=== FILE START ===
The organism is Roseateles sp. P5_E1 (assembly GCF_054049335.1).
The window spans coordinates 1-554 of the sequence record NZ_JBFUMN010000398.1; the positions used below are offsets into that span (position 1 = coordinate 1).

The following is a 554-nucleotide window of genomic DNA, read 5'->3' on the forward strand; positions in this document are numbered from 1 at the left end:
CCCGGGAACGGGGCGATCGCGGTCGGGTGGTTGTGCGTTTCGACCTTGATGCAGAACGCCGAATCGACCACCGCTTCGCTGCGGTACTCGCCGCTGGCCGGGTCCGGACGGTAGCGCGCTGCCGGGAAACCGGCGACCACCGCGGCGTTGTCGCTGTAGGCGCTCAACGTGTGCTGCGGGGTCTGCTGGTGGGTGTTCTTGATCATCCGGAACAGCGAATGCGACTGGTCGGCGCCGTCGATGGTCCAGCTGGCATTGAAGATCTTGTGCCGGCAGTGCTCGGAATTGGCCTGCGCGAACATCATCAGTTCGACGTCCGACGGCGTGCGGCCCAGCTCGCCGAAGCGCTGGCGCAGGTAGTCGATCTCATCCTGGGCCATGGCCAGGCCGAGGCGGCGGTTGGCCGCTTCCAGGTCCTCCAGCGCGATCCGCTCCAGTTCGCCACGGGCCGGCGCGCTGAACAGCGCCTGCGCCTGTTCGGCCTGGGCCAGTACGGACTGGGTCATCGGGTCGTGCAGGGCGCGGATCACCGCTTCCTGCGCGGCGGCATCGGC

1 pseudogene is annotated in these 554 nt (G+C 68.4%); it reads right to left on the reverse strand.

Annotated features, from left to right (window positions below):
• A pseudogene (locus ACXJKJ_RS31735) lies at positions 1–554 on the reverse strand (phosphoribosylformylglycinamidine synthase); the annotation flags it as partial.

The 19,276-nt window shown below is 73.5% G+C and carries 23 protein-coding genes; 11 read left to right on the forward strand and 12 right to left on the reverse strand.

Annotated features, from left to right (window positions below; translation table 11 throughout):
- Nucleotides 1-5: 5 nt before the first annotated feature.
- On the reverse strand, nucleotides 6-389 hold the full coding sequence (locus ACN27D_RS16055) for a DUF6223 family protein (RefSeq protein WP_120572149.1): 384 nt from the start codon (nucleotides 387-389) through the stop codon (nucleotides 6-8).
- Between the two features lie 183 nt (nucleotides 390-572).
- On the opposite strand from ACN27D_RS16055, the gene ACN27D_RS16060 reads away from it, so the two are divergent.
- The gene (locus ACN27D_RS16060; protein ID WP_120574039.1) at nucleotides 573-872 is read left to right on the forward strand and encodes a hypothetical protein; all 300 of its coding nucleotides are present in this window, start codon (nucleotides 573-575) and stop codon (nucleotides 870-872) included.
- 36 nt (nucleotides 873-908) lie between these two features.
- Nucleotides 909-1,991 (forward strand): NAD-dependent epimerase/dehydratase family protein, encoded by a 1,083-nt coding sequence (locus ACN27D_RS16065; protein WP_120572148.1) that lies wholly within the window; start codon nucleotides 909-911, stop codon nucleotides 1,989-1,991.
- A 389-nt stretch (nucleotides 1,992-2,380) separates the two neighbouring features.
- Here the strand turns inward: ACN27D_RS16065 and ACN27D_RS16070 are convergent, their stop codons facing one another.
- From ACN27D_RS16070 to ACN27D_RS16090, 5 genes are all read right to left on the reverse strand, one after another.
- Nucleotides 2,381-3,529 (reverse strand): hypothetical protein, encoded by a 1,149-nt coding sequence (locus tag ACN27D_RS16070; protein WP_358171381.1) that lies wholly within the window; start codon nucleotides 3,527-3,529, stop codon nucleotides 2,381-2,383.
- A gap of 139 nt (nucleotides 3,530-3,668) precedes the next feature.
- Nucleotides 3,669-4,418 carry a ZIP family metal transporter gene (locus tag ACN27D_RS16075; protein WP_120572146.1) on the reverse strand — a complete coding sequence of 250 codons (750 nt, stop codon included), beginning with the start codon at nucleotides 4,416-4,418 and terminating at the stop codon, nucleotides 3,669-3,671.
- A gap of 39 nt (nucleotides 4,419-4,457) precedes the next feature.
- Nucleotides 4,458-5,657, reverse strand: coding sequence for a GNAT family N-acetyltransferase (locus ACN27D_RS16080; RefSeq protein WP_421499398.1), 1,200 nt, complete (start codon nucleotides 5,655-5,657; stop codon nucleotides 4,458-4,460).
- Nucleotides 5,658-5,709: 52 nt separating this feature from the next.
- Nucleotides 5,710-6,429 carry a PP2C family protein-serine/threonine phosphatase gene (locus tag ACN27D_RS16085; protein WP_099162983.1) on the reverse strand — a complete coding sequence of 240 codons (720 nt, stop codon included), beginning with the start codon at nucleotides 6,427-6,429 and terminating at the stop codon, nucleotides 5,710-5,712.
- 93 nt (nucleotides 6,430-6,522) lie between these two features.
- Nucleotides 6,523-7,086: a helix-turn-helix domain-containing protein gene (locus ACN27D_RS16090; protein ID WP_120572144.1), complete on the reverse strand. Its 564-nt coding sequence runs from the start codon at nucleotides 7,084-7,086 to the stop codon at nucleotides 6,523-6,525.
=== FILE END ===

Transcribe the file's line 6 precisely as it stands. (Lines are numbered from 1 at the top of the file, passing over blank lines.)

Annotated features, from left to right (window positions below):